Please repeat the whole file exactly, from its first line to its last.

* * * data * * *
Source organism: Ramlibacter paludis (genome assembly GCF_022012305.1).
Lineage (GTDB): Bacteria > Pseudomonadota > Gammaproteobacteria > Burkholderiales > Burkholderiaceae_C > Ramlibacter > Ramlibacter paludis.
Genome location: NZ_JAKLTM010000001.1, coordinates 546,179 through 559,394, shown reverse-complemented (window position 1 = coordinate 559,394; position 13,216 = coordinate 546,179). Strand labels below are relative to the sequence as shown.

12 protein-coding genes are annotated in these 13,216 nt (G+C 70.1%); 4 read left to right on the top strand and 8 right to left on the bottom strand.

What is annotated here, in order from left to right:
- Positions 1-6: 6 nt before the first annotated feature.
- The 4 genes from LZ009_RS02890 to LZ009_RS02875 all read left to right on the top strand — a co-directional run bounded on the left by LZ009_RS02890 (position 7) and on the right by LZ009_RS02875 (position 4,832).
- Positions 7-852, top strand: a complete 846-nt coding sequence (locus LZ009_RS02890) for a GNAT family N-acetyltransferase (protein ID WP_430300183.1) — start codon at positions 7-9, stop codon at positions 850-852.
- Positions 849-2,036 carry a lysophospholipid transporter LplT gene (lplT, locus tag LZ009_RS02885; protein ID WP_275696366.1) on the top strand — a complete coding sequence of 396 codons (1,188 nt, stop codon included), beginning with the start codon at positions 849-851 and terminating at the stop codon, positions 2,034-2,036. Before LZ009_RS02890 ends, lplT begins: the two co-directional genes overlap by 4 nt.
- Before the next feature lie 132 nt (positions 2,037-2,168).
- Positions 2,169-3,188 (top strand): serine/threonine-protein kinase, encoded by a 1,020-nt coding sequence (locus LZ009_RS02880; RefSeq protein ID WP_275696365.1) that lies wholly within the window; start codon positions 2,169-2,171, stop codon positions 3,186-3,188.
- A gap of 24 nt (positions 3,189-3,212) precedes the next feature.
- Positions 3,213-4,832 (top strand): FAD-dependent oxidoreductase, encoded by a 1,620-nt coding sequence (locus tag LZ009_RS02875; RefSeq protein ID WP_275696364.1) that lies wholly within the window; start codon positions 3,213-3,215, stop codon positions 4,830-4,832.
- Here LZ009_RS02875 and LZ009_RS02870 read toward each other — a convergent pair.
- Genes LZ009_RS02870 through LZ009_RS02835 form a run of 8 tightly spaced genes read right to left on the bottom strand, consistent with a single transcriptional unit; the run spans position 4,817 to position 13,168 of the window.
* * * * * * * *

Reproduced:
Source organism: Ramlibacter paludis (genome assembly GCF_022012305.1).
Lineage (GTDB): Bacteria > Pseudomonadota > Gammaproteobacteria > Burkholderiales > Burkholderiaceae_C > Ramlibacter > Ramlibacter paludis.
Genome location: NZ_JAKLTM010000001.1, coordinates 546,179 through 559,394, shown reverse-complemented (window position 1 = coordinate 559,394; position 13,216 = coordinate 546,179). Strand labels below are relative to the sequence as shown.

12 protein-coding genes are annotated in these 13,216 nt (G+C 70.1%); 4 read left to right on the top strand and 8 right to left on the bottom strand.

What is annotated here, in order from left to right:
- Positions 1-6: 6 nt before the first annotated feature.
- The 4 genes from LZ009_RS02890 to LZ009_RS02875 all read left to right on the top strand — a co-directional run bounded on the left by LZ009_RS02890 (position 7) and on the right by LZ009_RS02875 (position 4,832).
- Positions 7-852, top strand: a complete 846-nt coding sequence (locus LZ009_RS02890) for a GNAT family N-acetyltransferase (protein ID WP_430300183.1) — start codon at positions 7-9, stop codon at positions 850-852.
- Positions 849-2,036 carry a lysophospholipid transporter LplT gene (lplT, locus tag LZ009_RS02885; protein ID WP_275696366.1) on the top strand — a complete coding sequence of 396 codons (1,188 nt, stop codon included), beginning with the start codon at positions 849-851 and terminating at the stop codon, positions 2,034-2,036. Before LZ009_RS02890 ends, lplT begins: the two co-directional genes overlap by 4 nt.
- Before the next feature lie 132 nt (positions 2,037-2,168).
- Positions 2,169-3,188 (top strand): serine/threonine-protein kinase, encoded by a 1,020-nt coding sequence (locus LZ009_RS02880; RefSeq protein ID WP_275696365.1) that lies wholly within the window; start codon positions 2,169-2,171, stop codon positions 3,186-3,188.
- A gap of 24 nt (positions 3,189-3,212) precedes the next feature.
- Positions 3,213-4,832 (top strand): FAD-dependent oxidoreductase, encoded by a 1,620-nt coding sequence (locus tag LZ009_RS02875; RefSeq protein ID WP_275696364.1) that lies wholly within the window; start codon positions 3,213-3,215, stop codon positions 4,830-4,832.
- Here LZ009_RS02875 and LZ009_RS02870 read toward each other — a convergent pair.
- Genes LZ009_RS02870 through LZ009_RS02835 form a run of 8 tightly spaced genes read right to left on the bottom strand, consistent with a single transcriptional unit; the run spans position 4,817 to position 13,168 of the window.